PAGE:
An Open Letter to Scott Smith

I don't want to see this anymore. Photo by Josh Hedges/Forza LLC/Forza LLC via Getty Images

Dear Scott Smith,

I'm not going to demand your retirement. My politics, while unidentified, lean libertarian, and it's not my place to tell you how to live your life or what's the best course of action for you and your family. Only Scott Smith can decide what is best for Scott Smith.

With that caveat drawn, I hope you think long and hard about your future in prizefighting.

Your greatest attribute as a fighter -- the ability to absorb punishment -- has betrayed you. Where that skill once allowed you to take a beating in order to ultimately unleash one of your own, it has now left you as a functioning heavy bag in the cage. Your brain's stubbornness is MMA's version of the standing eight count, a method of prolonging the accumulation of concussive blows.

This curse of consciousness was never more apparent than Saturday night. My friend Rami informed me that Tarec Saffiedine struck you 142 times over the course of fifteen minutes. (You, by contrast, returned fire successfully all of 21 times.) He landed more strikes than you threw in every single round. "Futile" would only begin to describe your performance that night.

But the numbers, as always, only tell part of the story. Saffiedine's dominance over you could be explained by a discrepancy in skill (and it certainly explains part of it). It's the way you looked in the cage, Scott, that worries me. Too many times you just sort of trod in place, granting Saffiedine unmitigated access to your person. Against the fence, you looked to be playing a rope-a-dope strategy as Saffiedine unloaded to all points of your body, as if Muhammad had taught it to you his current condition living as a sad reminder of the excavating effects of Parkinson's syndrome.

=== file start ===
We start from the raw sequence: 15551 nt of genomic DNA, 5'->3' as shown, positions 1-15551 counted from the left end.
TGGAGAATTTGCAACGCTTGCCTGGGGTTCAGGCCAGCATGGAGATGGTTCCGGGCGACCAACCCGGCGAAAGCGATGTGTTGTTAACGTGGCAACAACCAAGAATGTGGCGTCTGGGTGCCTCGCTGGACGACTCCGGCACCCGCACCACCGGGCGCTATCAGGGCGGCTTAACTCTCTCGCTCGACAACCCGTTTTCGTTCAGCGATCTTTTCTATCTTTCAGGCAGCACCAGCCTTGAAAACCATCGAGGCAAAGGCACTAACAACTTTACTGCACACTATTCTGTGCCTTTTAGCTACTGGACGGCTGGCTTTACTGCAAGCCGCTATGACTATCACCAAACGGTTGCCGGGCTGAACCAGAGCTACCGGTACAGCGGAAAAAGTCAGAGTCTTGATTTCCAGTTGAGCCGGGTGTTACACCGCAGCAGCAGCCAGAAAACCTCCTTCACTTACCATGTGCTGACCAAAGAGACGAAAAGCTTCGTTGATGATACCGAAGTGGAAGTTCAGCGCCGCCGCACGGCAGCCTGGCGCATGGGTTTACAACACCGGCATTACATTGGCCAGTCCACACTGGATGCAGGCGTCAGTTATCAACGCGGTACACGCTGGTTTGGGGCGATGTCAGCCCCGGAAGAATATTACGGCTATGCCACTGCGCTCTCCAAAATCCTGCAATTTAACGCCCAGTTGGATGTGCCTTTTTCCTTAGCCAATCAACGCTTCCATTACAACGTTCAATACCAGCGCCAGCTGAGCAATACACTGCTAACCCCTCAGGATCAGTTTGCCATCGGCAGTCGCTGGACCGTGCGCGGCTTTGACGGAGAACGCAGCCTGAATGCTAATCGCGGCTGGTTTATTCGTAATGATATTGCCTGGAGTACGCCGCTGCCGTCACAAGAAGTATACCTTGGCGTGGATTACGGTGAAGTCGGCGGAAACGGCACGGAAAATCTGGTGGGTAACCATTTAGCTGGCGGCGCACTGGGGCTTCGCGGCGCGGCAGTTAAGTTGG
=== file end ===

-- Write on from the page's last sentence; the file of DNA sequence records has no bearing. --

SBN coverage of Strikeforce: Fedor vs. Henderson

It was the sequence after the mugging on the fence that remains burned in my memory, though. The preceding moments are cloudy. I believe you finally threw a punch -- a wild, looping one, no doubt -- that sent Saffiedine backpedaling to safer ground. The space allowed you to clear away from the chain link that had been digging into the flesh of your back. You took a few steps forward, and just sort of stood there. Seemingly resigned to your fate, you moved with the labored difficulty of a man twice your age. Soon enough, Saffiedine was back circling you like a vulture as you circled your wagons.

Your last nine fights, save the 24-second KO of Terry Martin, have all followed the same basic narrative: Scott Smith takes a beating. Back-to-back fights with Robbie Lawler? Check. Benji Radach? Check. Nick Diaz? Double check. Cung Le I and II? Check. Paul Daley? Faceplanted check. Tarec Saffiedine? Check and mate.

I enjoy watching a good beating like any other fight fan, Scott, but there's nothing pleasurable about watching a guy shell up like you did on Saturday night. You looked meek and defenseless. You were the Christian to Saffiedine's lion.

Please don't take my thoughts the wrong way. I say this only because of an overwhelming sense of compassion. I don't know your financial situation, or whether you have any prospects outside the world of professional fighting. And I understand that it's hard to walk away from something that you love to do, something that's identified your sense of self for the last ten years. But please, if your loved ones are expressing similar sentiments, please take them to heart. It may save everyone a lot of pain and suffering down the line.

Stay safe,

Mike Fagan

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